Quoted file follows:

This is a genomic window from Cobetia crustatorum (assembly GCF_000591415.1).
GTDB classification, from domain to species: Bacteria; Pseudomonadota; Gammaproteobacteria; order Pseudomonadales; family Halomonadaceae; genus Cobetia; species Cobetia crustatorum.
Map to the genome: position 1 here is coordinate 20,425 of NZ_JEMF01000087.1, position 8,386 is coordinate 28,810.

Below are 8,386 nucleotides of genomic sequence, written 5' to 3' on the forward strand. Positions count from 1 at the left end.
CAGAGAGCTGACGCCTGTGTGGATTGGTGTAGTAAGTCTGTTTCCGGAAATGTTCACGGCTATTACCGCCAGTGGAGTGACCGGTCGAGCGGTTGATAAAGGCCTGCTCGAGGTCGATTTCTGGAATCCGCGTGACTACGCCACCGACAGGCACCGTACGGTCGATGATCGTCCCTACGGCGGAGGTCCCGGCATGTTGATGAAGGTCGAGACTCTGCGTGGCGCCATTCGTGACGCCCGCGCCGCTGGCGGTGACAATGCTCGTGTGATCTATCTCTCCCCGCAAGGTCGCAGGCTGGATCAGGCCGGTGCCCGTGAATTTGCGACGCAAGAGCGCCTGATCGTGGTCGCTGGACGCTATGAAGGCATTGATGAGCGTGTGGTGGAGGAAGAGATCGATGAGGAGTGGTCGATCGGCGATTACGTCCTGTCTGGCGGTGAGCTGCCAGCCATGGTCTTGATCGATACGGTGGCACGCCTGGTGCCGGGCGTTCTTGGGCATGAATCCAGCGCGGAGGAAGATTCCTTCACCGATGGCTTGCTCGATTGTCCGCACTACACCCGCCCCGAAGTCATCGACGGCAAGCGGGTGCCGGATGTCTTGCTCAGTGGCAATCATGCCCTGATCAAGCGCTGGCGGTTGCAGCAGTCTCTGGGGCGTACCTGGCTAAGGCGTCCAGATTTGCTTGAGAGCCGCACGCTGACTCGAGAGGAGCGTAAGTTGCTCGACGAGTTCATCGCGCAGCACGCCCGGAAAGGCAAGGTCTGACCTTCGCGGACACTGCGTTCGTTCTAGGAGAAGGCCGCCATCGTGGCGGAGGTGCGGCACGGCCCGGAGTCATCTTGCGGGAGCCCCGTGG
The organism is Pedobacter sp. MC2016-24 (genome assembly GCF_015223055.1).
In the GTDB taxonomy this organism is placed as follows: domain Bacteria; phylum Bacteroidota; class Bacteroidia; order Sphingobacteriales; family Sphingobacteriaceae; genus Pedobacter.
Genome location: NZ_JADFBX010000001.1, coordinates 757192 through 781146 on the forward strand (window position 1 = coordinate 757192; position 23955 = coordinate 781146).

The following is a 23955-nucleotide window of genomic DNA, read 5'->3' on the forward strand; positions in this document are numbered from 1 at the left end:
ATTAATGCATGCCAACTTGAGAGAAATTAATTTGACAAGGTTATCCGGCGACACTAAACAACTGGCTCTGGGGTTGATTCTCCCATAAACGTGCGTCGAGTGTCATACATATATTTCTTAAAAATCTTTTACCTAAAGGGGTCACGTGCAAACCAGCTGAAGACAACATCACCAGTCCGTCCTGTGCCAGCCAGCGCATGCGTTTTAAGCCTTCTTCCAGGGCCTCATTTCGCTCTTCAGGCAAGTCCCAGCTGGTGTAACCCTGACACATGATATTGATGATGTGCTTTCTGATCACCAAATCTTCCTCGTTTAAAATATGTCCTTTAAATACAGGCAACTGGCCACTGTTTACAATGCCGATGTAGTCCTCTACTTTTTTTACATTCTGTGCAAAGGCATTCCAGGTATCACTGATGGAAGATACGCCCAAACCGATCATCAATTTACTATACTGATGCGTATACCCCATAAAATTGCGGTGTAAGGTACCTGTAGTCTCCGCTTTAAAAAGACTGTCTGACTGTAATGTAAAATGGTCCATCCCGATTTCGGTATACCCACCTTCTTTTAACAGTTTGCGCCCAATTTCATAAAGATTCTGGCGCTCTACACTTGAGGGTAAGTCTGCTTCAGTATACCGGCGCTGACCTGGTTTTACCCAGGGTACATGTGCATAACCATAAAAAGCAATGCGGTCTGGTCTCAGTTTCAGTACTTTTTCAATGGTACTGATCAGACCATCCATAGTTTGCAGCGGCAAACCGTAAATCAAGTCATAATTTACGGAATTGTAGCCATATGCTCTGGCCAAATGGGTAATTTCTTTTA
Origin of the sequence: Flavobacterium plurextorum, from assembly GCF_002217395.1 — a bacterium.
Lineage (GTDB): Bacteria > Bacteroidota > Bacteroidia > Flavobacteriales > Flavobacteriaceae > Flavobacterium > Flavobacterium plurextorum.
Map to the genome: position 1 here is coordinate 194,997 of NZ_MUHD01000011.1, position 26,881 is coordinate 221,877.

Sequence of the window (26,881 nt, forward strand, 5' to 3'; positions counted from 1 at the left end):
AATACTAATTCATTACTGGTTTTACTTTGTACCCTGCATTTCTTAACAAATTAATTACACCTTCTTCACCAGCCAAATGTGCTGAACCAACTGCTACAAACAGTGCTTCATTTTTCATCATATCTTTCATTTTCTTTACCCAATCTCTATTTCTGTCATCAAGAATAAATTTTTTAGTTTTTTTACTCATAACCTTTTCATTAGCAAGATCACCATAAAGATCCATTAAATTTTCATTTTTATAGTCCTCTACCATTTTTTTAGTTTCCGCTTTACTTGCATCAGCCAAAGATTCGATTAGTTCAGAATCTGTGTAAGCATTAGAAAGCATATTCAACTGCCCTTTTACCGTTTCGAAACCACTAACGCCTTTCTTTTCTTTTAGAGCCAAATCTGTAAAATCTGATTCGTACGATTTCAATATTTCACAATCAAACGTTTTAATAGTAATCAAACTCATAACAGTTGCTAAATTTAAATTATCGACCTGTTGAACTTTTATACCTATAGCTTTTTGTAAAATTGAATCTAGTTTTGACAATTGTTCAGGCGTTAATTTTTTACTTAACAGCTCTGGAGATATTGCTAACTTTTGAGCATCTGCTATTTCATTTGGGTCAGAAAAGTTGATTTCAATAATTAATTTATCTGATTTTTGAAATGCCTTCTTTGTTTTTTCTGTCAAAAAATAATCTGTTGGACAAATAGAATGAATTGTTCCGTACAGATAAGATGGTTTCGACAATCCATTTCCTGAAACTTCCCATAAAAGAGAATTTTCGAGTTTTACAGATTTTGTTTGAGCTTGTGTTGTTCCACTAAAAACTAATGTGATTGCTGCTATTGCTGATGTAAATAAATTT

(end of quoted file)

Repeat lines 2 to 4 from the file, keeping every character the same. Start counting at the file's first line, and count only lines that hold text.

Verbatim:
GTDB classification, from domain to species: Bacteria; Pseudomonadota; Gammaproteobacteria; order Pseudomonadales; family Halomonadaceae; genus Cobetia; species Cobetia crustatorum.
Map to the genome: position 1 here is coordinate 20,425 of NZ_JEMF01000087.1, position 8,386 is coordinate 28,810.

Below are 8,386 nucleotides of genomic sequence, written 5' to 3' on the forward strand. Positions count from 1 at the left end.